Avoid Overwriting Files in Administrative Installations



Last June before the Microsoft .NET Framework 2.0 shipped, I discussed how during administrative installations some 64-bit files overwrote some 32-bit files and I provided a transform to fix the issue. I filed a bug and the issue was fixed before .NET 2.0 shipped. Later in the release cycle the Office Crash Reporting Tool, otherwise known as the Microsoft Application Error Reporting tool or “Dr. Watson”, was merged into the .NET 2.0 .msi files for each processor architecture and shipped.

Take a look at the component entries for different files with the same name for both x64 and x86 processor architectures. Paragraph characters (pilcrows) have been added to help delimit separate rows.

OfficeCrashReportingPolicyAmd_1033.F0DF3458_A845_11D3_8D0A_0050046416B9, {0C29705B-6507-4B80-AA5C-DD4683A83766}, WindowsINFFolder.F0DF3458_A845_11D3_8D0A_0050046416B9, 256, dw20.adm_0001_1033.F0DF3458_A845_11D3_8D0A_0050046416B9
OfficeCrashReportingPolicy_1033.D0DF3458_A845_11D3_8D0A_0050046416B9, {8CEA2451-A5C7-426B-91A7-ECCDD5E545F6}, WindowsINFFolder.D0DF3458_A845_11D3_8D0A_0050046416B9, 0, dw20.adm_1033.D0DF3458_A845_11D3_8D0A_0050046416B9

Note component directories for each component. While the first letter in bold is different, they resolve to the same directory as shown in the excerpt of the Directory table below. For good documentation on resolving directories in the Directory table, see Rob Mensching’s latest entry in his series about deciphering the Directory table.

WindowsINFFolder.D0DF3458_A845_11D3_8D0A_0050046416B9, WindowsFolder.D0DF3458_A845_11D3_8D0A_0050046416B9, INF
WindowsINFFolder.F0DF3458_A845_11D3_8D0A_0050046416B9, WindowsFolder.F0DF3458_A845_11D3_8D0A_0050046416B9, INF

WindowsFolder.D0DF3458_A845_11D3_8D0A_0050046416B9, TARGETDIR, WINDOWS

WindowsFolder.F0DF3458_A845_11D3_8D0A_0050046416B9, TARGETDIR, WINDOWS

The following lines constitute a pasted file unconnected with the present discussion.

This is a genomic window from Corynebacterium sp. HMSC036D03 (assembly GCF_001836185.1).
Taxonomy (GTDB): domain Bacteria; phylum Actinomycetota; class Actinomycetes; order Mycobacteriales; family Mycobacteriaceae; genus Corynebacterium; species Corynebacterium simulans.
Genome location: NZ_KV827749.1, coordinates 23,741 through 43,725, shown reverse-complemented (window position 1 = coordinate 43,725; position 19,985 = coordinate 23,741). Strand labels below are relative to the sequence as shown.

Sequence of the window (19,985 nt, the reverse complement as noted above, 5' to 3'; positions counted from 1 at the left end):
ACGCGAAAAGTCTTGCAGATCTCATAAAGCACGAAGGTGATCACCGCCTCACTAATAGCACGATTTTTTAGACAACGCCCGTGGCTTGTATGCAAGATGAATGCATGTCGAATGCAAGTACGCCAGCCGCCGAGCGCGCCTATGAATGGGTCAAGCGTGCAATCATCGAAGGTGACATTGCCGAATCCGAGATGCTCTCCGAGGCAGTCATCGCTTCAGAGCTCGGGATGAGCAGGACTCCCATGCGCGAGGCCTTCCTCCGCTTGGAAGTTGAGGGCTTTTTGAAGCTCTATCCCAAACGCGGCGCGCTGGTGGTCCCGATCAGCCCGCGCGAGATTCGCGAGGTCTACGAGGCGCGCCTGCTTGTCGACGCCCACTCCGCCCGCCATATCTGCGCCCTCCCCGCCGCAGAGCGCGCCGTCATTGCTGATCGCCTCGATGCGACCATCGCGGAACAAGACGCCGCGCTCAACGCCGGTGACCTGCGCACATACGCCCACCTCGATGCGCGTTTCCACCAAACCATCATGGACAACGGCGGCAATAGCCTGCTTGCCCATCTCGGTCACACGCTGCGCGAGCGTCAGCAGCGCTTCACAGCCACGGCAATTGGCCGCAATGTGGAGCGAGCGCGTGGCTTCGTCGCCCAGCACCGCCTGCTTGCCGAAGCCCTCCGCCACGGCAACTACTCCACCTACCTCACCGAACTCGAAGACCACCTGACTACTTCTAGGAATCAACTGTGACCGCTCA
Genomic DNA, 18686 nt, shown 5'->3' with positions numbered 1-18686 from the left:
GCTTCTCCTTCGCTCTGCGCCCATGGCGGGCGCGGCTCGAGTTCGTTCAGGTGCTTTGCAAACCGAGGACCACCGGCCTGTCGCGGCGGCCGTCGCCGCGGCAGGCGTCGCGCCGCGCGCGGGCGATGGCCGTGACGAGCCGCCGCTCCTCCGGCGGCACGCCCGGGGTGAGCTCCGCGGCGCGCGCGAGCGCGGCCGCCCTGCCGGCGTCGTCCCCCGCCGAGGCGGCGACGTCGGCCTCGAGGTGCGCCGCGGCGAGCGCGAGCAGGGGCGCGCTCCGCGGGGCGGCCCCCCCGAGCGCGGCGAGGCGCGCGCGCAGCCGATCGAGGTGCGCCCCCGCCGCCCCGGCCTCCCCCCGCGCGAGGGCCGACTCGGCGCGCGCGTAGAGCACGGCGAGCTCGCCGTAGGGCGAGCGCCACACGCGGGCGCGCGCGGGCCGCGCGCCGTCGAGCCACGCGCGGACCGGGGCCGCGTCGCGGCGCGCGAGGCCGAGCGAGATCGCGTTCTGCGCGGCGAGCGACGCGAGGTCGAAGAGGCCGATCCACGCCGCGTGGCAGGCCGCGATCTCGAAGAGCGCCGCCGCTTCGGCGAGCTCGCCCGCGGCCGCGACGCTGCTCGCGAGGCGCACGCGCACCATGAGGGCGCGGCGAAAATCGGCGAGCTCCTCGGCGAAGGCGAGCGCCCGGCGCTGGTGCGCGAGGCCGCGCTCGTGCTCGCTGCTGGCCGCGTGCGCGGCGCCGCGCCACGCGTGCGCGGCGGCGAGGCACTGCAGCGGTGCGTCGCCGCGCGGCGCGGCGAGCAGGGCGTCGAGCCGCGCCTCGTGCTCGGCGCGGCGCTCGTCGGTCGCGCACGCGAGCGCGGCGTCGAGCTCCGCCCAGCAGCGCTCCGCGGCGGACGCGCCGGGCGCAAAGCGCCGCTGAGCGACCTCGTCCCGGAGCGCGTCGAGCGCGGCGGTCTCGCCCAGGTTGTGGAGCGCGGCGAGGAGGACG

These directories are set using type 51 custom actions as defined below, both called very early in the various sequence tables.

WindowsFolder.D0DF3458_A845_11D3_8D0A_0050046416B9, 51, WindowsFolder.D0DF3458_A845_11D3_8D0A_0050046416B9, [WindowsFolder]
WindowsFolder.F0DF3458_A845_11D3_8D0A_0050046416B9, 51, WindowsFolder.F0DF3458_A845_11D3_8D0A_0050046416B9, [WindowsFolder]

When you install the product, the files are installed correctly because the first component above uses component attribute msidbComponentAttributes64bit (256), which will cause the component to install into the 64-bit location, while the 32-bit component will be redirected into the 32-bit location under %WINDIR%SysWOW64.

However, when you perform an administrative installation using the 64-bit .msi file, files sequenced later in the File table will overwrite files destined for the same directory that are sequenced earlier in the File table. Component attributes are not a factor when performing an administrative installation. Keep this in mind when authoring your installation packages by directing files ultimately destined for different locations during client installations into different directories in the Directory table.

Different files with the same name but for different processor architectures aren’t the only cause of this issue, however. Managed assemblies to be installed into the Global Assembly Cache are also installed into directories as decided by fusion, such that during installation the Directory table doesn’t matter. If you’re installing satellite resource assemblies with the same name but different cultures, fusion will install the assemblies into the Global Assembly Cache correctly. But if you’re performing an administrative installation those resource assemblies cannot resolve to the same directory. Think of administrative installations as unzipping an archive. They are typically little more than that. In this case, consider authoring destination directories such that each satellite resource assembly installs into a sub-directory using the appropriate culture name.

To fix the reporting tool issues in 64-bit flavors of the .NET Framework 2.0 installation, download the attached archive, extract the transform, and use the transform during both the administrative installation and the client installation as shown below.

> copy /y dwfix.mst \SERVERSHARE
> NetFx64.exe /c:”msiexec /a netfx.msi TARGETDIR=””\SERVERSHARE“” TRANSFORMS=””\SERVERSHAREdwfix.mst”””
> msiexec /i \SERVERSHAREnetfx.msi /l*v install.log TRANSFORMS=”\SERVERSHAREdwfix.mst”


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